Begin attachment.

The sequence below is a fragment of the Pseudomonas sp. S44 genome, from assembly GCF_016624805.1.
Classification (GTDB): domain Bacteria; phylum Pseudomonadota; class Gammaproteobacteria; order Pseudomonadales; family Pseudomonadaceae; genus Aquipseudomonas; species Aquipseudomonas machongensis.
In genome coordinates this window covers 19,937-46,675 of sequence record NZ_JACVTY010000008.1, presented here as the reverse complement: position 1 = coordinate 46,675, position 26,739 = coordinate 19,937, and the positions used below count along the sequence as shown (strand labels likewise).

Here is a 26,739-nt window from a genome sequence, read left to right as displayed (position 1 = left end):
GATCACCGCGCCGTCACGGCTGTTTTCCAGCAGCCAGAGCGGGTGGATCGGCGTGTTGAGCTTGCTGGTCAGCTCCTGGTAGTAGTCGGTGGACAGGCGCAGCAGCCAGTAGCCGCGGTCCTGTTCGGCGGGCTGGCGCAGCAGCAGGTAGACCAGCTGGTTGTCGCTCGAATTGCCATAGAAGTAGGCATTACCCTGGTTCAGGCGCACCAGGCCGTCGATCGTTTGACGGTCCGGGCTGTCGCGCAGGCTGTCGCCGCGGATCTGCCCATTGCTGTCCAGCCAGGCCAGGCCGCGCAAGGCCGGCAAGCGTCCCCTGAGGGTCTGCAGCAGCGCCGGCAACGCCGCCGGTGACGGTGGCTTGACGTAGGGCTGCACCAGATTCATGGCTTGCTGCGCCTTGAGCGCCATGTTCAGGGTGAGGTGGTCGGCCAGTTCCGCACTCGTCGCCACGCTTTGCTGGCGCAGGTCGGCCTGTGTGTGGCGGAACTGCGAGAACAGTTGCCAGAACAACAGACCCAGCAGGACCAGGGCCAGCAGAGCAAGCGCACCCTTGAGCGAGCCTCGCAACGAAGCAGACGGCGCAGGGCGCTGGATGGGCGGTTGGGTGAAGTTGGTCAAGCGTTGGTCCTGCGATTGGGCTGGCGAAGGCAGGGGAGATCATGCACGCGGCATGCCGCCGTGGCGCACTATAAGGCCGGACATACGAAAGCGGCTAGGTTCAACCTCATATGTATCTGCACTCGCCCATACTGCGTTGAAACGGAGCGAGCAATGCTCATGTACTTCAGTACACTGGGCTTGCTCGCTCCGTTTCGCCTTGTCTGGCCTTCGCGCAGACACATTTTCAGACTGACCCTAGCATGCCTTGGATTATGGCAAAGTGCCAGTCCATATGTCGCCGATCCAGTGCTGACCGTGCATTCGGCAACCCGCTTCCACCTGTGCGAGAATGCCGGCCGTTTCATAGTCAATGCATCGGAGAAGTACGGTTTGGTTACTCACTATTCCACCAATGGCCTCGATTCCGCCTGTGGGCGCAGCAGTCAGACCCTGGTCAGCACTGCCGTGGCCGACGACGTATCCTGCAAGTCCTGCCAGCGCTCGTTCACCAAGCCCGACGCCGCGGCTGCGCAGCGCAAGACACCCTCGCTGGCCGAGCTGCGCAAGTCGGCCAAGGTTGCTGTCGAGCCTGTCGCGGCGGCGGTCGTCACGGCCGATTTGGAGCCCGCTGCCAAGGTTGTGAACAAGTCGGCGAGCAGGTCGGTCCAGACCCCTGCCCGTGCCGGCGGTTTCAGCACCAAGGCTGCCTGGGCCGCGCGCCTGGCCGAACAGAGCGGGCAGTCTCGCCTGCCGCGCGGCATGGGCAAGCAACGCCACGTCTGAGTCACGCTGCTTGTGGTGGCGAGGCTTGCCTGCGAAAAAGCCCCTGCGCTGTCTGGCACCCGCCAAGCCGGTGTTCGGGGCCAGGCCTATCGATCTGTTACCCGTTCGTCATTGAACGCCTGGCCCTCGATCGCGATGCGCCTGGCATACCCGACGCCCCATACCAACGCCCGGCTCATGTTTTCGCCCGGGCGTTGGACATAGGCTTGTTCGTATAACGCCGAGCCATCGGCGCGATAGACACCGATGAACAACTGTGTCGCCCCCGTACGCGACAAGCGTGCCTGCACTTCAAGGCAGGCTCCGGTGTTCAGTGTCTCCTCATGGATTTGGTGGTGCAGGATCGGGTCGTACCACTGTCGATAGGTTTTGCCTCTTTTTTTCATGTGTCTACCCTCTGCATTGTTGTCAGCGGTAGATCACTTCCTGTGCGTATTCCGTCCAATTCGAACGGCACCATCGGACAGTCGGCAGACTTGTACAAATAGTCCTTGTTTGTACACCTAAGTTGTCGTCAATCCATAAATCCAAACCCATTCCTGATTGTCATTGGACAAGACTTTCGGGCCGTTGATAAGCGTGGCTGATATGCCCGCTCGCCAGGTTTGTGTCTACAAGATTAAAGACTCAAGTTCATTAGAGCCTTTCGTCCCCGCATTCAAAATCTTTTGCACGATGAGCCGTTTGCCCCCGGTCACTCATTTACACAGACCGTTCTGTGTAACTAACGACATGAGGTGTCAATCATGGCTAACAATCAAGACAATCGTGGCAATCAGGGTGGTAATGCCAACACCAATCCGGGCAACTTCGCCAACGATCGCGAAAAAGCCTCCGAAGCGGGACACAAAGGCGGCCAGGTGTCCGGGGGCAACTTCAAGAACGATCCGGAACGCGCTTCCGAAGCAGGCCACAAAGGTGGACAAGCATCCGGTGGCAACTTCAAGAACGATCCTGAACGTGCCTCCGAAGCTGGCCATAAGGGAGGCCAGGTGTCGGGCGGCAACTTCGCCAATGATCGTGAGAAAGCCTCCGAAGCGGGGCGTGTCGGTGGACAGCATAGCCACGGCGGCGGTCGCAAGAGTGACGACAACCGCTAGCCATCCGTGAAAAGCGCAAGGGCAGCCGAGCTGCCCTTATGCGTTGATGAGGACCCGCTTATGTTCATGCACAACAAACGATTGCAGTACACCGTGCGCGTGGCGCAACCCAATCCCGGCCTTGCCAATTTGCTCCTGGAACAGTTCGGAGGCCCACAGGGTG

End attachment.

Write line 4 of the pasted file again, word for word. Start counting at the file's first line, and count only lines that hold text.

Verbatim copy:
Here is a 26,739-nt window from a genome sequence, read left to right as displayed (position 1 = left end):